However, IPSO has rejected a couple of complaints against ‘The Spectator’ magazine that clearly contained inaccurate or misleading information. One article by Dr John Lee, a former Professor of Pathology and NHS Consultant Pathologist, was published on the magazine’s website on 8 May 2020 under the headline ‘Ten reasons to end the lockdown now’. Dr Lee has authored several media articles arguing against so-called ‘lockdowns’ to limit the spread of the SARS-CoV-2 virus, including for the ‘Daily Mail’ and ‘The Daily Telegraph’. His article for ‘The Spectator’ made several predictions that have subsequently turned out to be tragically wrong. For instance, he stated that “even if you assume 40,000 Covid deaths, its death toll is in the same ballpark as diseases we live with, not something so extraordinary as to justify the lockdown reaction”. He added: “And because it is new, this is likely to be as bad as it gets”.

Dr Lee severely underestimated the progression of the death toll. The latest figures published by the Government show that as of 15 January 2021, COVID-19 was listed on the death certificates of 89,243 people in the UK who have died since the start of the pandemic. An analysis by the Office for National Statistics of figures for England and Wales concluded: “In comparison with the deaths due to influenza and pneumonia occurring in the year to 31 August 2020, deaths due to COVID-19 have been higher than every year monthly data are available (1959 to 2020)”.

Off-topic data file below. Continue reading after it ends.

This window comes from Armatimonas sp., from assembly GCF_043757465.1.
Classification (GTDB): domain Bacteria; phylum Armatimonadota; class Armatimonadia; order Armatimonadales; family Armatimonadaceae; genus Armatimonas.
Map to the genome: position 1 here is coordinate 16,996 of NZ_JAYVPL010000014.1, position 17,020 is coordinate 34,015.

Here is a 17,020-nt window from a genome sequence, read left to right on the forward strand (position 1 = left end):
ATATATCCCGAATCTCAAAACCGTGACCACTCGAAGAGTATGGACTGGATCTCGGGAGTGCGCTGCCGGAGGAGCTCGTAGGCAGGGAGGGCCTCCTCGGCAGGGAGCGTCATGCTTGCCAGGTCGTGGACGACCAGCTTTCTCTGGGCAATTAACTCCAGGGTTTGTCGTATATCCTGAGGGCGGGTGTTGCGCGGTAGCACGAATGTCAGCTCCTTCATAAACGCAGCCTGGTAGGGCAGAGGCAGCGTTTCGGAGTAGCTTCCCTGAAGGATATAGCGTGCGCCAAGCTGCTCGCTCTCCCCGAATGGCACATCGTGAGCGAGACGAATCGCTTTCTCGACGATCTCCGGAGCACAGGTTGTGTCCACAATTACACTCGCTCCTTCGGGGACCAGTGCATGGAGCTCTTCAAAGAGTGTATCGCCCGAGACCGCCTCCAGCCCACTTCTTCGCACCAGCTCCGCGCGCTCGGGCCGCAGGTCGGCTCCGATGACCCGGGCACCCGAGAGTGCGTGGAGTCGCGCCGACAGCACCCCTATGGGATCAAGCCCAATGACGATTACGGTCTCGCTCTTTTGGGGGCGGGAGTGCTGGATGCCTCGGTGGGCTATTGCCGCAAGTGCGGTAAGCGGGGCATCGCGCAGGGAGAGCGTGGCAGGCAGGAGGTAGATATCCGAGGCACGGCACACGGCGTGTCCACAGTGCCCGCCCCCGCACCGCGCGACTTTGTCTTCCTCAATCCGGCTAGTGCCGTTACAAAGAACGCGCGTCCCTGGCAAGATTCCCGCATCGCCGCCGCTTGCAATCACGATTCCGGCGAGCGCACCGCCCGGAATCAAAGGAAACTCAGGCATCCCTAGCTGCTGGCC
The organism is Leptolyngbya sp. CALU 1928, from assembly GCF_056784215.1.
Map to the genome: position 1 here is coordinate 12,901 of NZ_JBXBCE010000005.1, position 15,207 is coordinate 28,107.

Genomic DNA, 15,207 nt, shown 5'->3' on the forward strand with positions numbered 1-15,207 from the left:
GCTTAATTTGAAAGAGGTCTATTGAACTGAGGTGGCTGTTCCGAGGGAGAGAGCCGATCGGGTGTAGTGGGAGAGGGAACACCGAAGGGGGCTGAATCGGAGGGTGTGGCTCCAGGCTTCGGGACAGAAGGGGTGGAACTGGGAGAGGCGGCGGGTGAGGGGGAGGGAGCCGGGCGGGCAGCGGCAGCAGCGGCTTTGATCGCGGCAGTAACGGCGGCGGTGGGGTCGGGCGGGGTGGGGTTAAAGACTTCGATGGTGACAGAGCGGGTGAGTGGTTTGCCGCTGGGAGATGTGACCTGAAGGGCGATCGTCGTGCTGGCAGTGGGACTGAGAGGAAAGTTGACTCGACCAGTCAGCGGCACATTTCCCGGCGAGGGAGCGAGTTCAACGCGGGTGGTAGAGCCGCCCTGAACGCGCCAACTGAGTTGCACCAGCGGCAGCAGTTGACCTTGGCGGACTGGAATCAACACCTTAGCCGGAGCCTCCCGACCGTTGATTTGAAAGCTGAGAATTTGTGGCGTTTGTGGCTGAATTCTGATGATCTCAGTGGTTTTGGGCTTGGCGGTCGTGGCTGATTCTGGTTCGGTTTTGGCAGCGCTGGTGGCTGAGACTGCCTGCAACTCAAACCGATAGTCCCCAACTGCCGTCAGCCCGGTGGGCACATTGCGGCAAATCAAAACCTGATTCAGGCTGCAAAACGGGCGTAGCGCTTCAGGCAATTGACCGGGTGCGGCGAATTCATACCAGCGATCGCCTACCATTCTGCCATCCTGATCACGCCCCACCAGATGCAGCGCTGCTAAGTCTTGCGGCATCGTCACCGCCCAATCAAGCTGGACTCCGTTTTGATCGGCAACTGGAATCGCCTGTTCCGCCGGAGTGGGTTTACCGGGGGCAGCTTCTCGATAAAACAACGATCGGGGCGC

Dr Lee’s article also stated that “an evolutionary view suggests that the virus is likely to change quickly, with less virulent forms becoming dominant”. He added: “Lockdown could potentially slow this beneficial tendency”. He did not mention the possibility that more transmissible variants of the virus might appear, as has now occurred.

But the article also contained claims that were known to be false at the time it was published. For instance, it stated: “Somewhere around 99.9 percent of those who catch the disease recover”. This implies an infection-fatality rate of about 0.1 percent. In fact, this was ten times lower than the 1 percent estimate of the rate by the UK Government. A study published on 22 December 2020 estimated that the infection-fatality rate in England during the first wave of the pandemic (18 March until 31 May 2020 inclusive) decreased from 1.25 percent to 0.77 percent due to factors such as improvements in the clinical management of the disease.

However, IPSO did not uphold the complaint by Adam Bromley about the inaccurate infection-fatality rate. Its ruling stated that ‘The Spectator’ “had provided studies which demonstrated a range of infection fatality rates; the figure of 0.1% fell within this range”. It added that “publications are at liberty to publish articles, including those by subject experts, with a specific point of view, and for them to marshal and defend their choice of valid data and statistics to support their point of view”. It added that “the article was a comment piece which affected the way in which readers would have understood the passage”. IPSO appears to be so confident of its verdict that it has also drawn attention to the ruling in a section on its website on COVID-19. The section also states: “As long as comment pieces are distinguished from factual reporting, newspapers, and columnists are free to express different opinions, so long as they do so accurately and in accordance with other clauses of the Editors’ Code”.

NEXT WEEK: Bob Ward explains why his experience of IPSO underscores the need for reform.

About Bob Ward

Bob Ward is a scientist currently based at the Grantham Research Institute at the London School of Economics, where he directs the organisation’s policy and communications work.

Mr Ward is a fellow of the Geological Society, of the Royal Geographical Society, and of the Energy Institute.